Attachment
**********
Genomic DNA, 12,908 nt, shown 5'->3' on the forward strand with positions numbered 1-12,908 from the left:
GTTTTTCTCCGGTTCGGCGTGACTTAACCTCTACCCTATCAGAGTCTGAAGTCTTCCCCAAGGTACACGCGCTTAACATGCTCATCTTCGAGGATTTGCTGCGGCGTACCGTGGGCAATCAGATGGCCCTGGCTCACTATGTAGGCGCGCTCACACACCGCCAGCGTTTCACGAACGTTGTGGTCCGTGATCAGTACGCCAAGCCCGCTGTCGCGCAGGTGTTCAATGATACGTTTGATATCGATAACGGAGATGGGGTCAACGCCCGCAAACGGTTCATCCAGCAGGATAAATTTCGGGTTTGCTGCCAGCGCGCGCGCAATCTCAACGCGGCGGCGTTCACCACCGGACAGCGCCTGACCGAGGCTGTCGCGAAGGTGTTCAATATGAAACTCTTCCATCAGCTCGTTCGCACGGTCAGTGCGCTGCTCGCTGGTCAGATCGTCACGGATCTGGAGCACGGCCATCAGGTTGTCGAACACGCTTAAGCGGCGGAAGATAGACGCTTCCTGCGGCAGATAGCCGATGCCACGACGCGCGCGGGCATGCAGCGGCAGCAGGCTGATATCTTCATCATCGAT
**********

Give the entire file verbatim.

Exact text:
Genomic DNA, 12,908 nt, shown 5'->3' on the forward strand with positions numbered 1-12,908 from the left:
GTTTTTCTCCGGTTCGGCGTGACTTAACCTCTACCCTATCAGAGTCTGAAGTCTTCCCCAAGGTACACGCGCTTAACATGCTCATCTTCGAGGATTTGCTGCGGCGTACCGTGGGCAATCAGATGGCCCTGGCTCACTATGTAGGCGCGCTCACACACCGCCAGCGTTTCACGAACGTTGTGGTCCGTGATCAGTACGCCAAGCCCGCTGTCGCGCAGGTGTTCAATGATACGTTTGATATCGATAACGGAGATGGGGTCAACGCCCGCAAACGGTTCATCCAGCAGGATAAATTTCGGGTTTGCTGCCAGCGCGCGCGCAATCTCAACGCGGCGGCGTTCACCACCGGACAGCGCCTGACCGAGGCTGTCGCGAAGGTGTTCAATATGAAACTCTTCCATCAGCTCGTTCGCACGGTCAGTGCGCTGCTCGCTGGTCAGATCGTCACGGATCTGGAGCACGGCCATCAGGTTGTCGAACACGCTTAAGCGGCGGAAGATAGACGCTTCCTGCGGCAGATAGCCGATGCCACGACGCGCGCGGGCATGCAGCGGCAGCAGGCTGATATCTTCATCATCGAT